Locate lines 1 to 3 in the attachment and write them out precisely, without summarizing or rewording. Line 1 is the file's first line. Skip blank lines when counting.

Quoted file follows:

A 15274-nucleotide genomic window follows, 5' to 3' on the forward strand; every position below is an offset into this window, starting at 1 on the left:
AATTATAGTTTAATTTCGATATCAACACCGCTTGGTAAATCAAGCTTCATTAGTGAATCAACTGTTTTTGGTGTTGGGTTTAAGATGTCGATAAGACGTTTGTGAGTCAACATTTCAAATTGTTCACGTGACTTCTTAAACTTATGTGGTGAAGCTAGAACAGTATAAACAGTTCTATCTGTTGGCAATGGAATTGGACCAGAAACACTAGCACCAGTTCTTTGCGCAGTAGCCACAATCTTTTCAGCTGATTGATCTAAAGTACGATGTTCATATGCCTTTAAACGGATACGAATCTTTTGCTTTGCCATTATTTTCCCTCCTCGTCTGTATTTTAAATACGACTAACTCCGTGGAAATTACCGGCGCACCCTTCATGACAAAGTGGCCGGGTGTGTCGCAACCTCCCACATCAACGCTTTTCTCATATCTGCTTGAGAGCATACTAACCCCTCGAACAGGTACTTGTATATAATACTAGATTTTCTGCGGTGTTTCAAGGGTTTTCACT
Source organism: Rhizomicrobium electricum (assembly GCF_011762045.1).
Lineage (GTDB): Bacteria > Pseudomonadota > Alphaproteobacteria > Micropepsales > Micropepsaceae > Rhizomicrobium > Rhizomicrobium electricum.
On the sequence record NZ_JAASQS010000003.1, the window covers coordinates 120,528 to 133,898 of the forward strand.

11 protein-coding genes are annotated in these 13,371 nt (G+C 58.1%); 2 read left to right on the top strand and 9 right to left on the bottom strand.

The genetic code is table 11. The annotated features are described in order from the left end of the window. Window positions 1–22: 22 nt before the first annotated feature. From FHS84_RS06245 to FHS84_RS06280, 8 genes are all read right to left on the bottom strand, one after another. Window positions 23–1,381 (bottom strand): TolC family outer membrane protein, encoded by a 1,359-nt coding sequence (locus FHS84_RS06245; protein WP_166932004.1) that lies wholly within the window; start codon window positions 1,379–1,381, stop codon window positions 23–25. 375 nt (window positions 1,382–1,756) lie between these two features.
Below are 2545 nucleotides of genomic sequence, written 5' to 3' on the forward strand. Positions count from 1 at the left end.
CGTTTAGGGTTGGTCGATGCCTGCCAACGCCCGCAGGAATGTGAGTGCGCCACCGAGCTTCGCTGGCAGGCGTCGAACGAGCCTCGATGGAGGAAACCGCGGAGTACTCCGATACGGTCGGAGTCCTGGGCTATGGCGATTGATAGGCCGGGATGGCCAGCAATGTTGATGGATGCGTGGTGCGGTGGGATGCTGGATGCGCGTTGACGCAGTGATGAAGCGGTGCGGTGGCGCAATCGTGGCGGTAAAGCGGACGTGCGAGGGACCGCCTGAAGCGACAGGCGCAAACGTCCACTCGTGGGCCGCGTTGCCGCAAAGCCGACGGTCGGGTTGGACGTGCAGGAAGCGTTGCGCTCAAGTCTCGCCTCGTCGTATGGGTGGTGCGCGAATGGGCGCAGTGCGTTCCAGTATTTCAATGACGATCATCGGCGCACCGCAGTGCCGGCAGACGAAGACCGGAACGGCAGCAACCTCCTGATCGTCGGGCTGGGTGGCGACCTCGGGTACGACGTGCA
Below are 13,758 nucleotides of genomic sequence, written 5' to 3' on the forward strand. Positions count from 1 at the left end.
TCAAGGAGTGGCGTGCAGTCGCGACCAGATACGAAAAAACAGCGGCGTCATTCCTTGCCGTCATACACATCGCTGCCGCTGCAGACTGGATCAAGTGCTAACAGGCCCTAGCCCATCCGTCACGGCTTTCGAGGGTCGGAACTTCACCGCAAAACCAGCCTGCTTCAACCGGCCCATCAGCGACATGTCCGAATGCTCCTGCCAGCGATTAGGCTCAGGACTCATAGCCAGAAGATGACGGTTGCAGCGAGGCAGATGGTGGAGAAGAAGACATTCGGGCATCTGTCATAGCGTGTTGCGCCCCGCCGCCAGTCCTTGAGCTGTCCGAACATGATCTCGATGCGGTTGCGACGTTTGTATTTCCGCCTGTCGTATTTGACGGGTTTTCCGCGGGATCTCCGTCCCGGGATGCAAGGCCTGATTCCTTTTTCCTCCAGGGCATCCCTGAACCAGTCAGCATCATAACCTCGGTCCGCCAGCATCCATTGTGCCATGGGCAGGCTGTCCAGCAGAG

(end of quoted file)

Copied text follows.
A 15274-nucleotide genomic window follows, 5' to 3' on the forward strand; every position below is an offset into this window, starting at 1 on the left:
AATTATAGTTTAATTTCGATATCAACACCGCTTGGTAAATCAAGCTTCATTAGTGAATCAACTGTTTTTGGTGTTGGGTTTAAGATGTCGATAAGACGTTTGTGAGTCAACATTTCAAATTGTTCACGTGACTTCTTAAACTTATGTGGTGAAGCTAGAACAGTATAAACAGTTCTATCTGTTGGCAATGGAATTGGACCAGAAACACTAGCACCAGTTCTTTGCGCAGTAGCCACAATCTTTTCAGCTGATTGATCTAAAGTACGATGTTCATATGCCTTTAAACGGATACGAATCTTTTGCTTTGCCATTATTTTCCCTCCTCGTCTGTATTTTAAATACGACTAACTCCGTGGAAATTACCGGCGCACCCTTCATGACAAAGTGGCCGGGTGTGTCGCAACCTCCCACATCAACGCTTTTCTCATATCTGCTTGAGAGCATACTAACCCCTCGAACAGGTACTTGTATATAATACTAGATTTTCTGCGGTGTTTCAAGGGTTTTCACT
Source organism: Rhizomicrobium electricum (assembly GCF_011762045.1).